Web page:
Piles of illegally dumped waste along the road in KwaNdengezi and Shongweni. Picture: Nqobile Mbonambi/ANA Pictures

DURBAN - KWANDENGEZI and Shongweni residents are concerned about their health now that more piles of illegally dumped waste have accumulated on vacant plots in their neighbourhoods.

They suspect the recent closure of the EnviroServ Shongweni landfill site has given rise to this hazard.

The Sunday Tribune found nine illegal dump sites, most near roadsides, during a visit to the area this week.

Smoke emanating from a large stack of burning files was billowing out of a pile of rubbish on one of the sites.

Three other illegal dump sites seemed to have been used regularly because of the rotting vegetables among the other waste material, which included household waste and garden refuse.

“It never used to be like this, but since June I’ve been noticing that all previously vacant spots are slowly being covered with litter,” said Nomusa Ndawonde.

The mother of three said she was worried about how it would affect her family’s health. She said their two dogs frequented areas where waste had been dumped.

“I worry because my children often play with the dogs,” she said.

Pinetown resident Kate Dunn, who often drove her domestic worker home, said she was appalled to see that previously green vegetation was now covered in waste.  

“I think people have stopped caring about the environment and it’s unfortunate because the consequences of their actions will be dire – it is the future generations that will suffer,” she said.

Bhekisisa Zincume said they were concerned about the impact the waste would have on groundwater sources and the local streams, as people were also dumping toxic liquids such as old paint.

“Whoever is doing this has to be stopped, but the problem is that we don’t know whether it’s people from the area who are dumping there or outsiders,” he said.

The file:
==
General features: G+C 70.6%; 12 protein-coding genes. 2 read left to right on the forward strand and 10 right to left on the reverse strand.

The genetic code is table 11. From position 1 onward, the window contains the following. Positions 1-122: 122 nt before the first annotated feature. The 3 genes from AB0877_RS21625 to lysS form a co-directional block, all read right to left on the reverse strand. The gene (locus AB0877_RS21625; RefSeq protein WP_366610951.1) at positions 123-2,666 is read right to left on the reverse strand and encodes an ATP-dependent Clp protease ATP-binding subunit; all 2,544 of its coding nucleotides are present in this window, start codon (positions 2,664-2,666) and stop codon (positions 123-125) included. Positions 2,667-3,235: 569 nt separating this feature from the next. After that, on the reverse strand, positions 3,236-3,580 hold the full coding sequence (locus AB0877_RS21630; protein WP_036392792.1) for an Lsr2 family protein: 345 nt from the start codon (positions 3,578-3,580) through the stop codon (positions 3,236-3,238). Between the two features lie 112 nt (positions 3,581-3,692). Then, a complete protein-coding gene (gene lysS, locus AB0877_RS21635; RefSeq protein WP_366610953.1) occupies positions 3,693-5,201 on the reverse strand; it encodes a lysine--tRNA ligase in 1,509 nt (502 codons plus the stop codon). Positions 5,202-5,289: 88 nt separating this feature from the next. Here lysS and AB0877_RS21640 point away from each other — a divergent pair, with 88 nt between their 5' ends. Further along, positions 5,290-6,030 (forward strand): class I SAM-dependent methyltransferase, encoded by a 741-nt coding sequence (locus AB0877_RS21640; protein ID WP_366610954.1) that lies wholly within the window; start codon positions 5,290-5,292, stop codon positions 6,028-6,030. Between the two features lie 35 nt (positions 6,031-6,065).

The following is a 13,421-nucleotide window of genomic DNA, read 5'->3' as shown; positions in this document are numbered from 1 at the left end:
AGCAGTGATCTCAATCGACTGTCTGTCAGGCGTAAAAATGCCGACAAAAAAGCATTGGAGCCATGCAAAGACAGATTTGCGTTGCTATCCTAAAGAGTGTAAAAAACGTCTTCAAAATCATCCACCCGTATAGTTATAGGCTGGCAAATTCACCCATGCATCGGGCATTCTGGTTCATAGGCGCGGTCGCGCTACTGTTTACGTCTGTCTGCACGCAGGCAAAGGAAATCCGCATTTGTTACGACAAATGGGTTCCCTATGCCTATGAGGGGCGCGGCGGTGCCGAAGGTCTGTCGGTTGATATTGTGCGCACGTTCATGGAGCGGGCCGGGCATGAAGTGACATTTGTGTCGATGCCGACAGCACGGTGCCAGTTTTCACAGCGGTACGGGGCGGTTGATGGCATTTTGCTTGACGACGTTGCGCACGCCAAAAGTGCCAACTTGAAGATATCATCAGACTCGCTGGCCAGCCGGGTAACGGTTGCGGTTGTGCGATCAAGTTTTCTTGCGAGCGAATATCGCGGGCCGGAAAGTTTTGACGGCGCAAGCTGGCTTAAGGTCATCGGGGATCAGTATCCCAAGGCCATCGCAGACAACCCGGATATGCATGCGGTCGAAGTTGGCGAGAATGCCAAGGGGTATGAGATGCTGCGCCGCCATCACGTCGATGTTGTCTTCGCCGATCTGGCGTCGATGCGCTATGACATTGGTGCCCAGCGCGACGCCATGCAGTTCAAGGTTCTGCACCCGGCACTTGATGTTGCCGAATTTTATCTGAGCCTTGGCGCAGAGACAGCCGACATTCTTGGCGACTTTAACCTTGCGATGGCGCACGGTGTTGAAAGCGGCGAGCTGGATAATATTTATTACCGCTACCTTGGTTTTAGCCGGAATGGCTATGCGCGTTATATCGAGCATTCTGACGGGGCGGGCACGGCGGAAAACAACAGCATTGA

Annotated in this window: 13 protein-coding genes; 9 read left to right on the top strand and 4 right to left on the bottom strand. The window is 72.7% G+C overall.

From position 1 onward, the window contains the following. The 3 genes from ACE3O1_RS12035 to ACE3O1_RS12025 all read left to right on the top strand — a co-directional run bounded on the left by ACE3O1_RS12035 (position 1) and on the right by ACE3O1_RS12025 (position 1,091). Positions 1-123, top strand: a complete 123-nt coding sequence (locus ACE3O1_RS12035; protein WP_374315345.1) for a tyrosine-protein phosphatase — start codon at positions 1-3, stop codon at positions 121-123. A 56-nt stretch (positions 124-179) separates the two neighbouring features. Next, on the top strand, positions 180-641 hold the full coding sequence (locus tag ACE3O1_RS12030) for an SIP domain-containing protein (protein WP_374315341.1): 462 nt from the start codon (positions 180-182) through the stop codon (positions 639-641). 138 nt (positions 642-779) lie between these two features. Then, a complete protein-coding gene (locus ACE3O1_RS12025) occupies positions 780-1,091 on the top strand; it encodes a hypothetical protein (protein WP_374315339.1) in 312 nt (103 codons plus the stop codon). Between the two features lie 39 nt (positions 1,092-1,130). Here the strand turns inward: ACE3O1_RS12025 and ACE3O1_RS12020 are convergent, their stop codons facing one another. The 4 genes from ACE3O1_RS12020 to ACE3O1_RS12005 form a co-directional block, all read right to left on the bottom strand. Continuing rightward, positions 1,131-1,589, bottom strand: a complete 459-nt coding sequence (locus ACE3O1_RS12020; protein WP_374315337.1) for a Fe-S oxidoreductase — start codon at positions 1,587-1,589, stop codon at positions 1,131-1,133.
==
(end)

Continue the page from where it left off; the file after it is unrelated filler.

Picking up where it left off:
He said they suspected the increase in the illegal dumping was linked to the closure of EnviroServ Shongweni landfill site, which stopped accepting waste in April.

“People probably find it expensive to drive all the way to the Mariannhill landfill site, so it’s cheaper to just dump on the side of the road, when nobody is watching,” he said.

However, EnviroServ’s Thabiso Taaka denied the site’s closure had had any impact on the illegal dumping as it had not accepted domestic waste even when it was operational.

eThekwini Municipality spokesperson Tozi Mthethwa said residents had no excuse to dump illegally and those found guilty would be fined R5 000.

She urged residents to recycle some of the waste that ended up on landfill sites or was dumped illegally.

“The city provides a weekly refuse removal service to 945 000 households in formal and informal areas. We even distribute and collect recyclable material from households with the orange bag system, to encourage homeowners to recycle.

“There are numerous recycling centres throughout the metro as well, and at shopping centres. There really is no reason for so much recyclable waste to end up on our streets,” said Mthethwa.

Members of the public are urged to report illegal dumping at 031 311 8804.

SUNDAY TRIBUNE